How Injuries Can Actually Improve Your Performance!
When I got the diagnosis, I was crushed. My doctor confirmed the significant pain I was feeling – even after a week of complete rest – was a sacral stress fracture. It was January 2018, and I had just committed to a major marathon, with high-calibre races slated in the schedule leading up to the big dance. I was primed for fast times.
The positive MRI, however, meant a hard and fast end to my training. The most activity I would be doing was getting acquainted with crutches, a jarring change from the usual 140 to 160km weeks I was putting in. It meant wiping my training schedule clear and focusing on ‘small wins’ – such as pain-free walking, instead of chasing PBs on the road. Yikes. The competitor in me was paralysed.
Roll out your tense muscles with the Mr P Sport Hard Foam Roller: R299.99
Injury: it’s the dirty little ‘i’ word for all athletes, especially runners, who engage in high-impact activity. We’ve all been there; and if you haven’t, chances are you’ll end up there at some point. While originally I felt devastated, knowing that the fitness and performance gains I’d built in my training block would slowly slip away, this full-stop injury ended up surprising me.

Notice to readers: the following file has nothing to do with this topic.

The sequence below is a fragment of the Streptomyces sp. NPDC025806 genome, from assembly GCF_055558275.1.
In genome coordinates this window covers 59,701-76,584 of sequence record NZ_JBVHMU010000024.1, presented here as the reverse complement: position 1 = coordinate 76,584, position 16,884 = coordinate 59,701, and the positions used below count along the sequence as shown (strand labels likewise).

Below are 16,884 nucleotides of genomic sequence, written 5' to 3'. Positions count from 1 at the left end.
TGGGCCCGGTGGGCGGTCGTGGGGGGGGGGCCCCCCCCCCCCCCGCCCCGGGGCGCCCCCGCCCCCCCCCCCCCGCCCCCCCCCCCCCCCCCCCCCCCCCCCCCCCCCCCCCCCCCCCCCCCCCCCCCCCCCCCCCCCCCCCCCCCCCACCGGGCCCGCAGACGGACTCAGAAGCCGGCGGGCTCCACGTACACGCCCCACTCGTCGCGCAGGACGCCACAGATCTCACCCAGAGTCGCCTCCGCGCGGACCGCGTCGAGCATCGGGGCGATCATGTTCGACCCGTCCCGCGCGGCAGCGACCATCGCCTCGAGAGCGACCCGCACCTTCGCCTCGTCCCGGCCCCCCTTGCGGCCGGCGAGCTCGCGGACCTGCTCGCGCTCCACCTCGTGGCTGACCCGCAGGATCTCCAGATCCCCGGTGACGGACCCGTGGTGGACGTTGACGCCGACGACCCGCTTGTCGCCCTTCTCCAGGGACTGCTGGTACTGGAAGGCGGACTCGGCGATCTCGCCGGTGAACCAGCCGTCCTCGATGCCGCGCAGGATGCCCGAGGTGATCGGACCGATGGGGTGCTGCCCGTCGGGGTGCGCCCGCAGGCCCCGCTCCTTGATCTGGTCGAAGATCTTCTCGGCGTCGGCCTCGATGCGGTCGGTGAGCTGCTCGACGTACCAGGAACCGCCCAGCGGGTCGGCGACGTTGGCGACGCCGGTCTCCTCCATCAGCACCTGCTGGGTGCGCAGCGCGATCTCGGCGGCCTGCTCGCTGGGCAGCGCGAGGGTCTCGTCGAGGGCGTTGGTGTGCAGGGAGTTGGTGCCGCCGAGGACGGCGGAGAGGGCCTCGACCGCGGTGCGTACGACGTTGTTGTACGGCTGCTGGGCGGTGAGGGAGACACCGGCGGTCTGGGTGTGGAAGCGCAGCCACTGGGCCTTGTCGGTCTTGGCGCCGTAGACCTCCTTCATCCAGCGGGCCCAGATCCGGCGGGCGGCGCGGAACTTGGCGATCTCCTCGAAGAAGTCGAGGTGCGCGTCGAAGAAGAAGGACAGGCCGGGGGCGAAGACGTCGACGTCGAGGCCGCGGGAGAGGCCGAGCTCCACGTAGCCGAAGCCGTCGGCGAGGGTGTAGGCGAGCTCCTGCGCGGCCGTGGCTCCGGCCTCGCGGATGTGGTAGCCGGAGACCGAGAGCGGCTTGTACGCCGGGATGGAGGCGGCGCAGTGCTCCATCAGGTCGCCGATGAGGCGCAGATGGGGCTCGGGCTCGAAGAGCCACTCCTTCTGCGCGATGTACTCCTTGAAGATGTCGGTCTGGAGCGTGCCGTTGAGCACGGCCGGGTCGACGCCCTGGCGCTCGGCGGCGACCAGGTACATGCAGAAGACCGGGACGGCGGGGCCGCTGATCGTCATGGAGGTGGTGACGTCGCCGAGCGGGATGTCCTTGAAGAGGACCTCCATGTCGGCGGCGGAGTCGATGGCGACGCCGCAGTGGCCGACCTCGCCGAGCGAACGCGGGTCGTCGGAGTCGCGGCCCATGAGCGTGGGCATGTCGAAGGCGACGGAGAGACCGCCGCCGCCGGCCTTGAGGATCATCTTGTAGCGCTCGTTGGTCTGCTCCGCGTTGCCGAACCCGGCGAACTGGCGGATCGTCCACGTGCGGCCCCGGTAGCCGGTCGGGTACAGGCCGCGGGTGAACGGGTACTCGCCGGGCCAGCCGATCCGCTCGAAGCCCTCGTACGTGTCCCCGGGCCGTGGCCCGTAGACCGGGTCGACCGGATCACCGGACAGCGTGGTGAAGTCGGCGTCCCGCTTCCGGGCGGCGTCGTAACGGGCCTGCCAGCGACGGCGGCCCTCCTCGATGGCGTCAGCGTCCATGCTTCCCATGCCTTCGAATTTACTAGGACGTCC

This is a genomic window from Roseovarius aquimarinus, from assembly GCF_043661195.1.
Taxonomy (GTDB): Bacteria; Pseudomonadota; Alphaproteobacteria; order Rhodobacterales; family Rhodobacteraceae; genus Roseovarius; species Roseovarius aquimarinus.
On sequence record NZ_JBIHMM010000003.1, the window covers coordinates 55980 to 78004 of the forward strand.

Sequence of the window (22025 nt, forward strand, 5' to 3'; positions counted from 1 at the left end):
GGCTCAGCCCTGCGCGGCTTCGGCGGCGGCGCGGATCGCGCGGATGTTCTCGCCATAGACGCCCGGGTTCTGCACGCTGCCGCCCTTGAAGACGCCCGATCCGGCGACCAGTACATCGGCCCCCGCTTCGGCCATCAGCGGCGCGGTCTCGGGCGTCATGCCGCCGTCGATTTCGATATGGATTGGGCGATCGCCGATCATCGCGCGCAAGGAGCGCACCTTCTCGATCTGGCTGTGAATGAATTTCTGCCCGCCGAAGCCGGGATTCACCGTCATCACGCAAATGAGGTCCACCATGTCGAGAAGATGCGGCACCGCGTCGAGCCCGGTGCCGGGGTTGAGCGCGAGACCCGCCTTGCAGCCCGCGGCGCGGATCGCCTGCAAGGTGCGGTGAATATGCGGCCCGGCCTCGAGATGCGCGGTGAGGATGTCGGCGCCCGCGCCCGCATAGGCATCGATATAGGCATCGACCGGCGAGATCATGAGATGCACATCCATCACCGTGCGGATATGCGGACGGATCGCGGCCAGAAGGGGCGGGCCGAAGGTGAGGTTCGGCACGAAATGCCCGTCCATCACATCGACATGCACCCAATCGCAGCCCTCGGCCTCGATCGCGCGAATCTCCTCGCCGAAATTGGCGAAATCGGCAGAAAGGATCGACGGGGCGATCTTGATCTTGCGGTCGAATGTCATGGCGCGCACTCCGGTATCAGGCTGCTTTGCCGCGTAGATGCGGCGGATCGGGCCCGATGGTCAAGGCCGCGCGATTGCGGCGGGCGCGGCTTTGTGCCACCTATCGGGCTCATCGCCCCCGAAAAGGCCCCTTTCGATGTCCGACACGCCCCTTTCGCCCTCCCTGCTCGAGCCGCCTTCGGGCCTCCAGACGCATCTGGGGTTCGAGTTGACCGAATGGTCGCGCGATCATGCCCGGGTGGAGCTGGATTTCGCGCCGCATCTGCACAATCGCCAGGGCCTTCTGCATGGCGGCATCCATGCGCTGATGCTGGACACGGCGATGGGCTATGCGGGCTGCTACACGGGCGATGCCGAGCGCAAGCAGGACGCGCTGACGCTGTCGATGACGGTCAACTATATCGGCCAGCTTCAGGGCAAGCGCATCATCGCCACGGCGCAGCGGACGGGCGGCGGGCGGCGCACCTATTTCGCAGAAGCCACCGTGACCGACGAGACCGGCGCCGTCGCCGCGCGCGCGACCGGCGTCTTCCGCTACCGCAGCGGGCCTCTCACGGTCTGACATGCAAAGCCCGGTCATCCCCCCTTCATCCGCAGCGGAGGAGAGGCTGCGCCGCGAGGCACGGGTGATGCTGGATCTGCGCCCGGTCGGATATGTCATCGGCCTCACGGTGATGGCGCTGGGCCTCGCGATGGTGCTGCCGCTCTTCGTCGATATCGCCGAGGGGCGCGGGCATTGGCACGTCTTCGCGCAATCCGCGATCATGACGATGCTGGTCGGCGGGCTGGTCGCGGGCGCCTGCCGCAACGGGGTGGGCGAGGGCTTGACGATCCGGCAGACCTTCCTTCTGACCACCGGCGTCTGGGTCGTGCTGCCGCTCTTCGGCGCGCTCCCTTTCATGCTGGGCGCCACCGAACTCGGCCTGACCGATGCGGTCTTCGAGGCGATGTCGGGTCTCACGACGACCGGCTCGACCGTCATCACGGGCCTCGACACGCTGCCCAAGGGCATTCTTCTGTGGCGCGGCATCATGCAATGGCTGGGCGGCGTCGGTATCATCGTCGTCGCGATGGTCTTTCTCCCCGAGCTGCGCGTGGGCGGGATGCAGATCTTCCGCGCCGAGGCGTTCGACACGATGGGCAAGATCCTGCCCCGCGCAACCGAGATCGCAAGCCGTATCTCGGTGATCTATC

See, rest is a natural and critical component of any training cycle; if you don’t take it for yourself, your body will eventually force the issue. Though setbacks are never a part of the initial plan, time off is an important part of maintaining long-term health and performance benefits (for proof, see Shalane Flanagan’s 2017 season or Desiree Linden’s 2018 season), as it gives your body time to catch up to the work you’ve been putting in. Injuries also give you an opportunity to gather better information on your body, which allows you to move forward with training more appropriately in the future.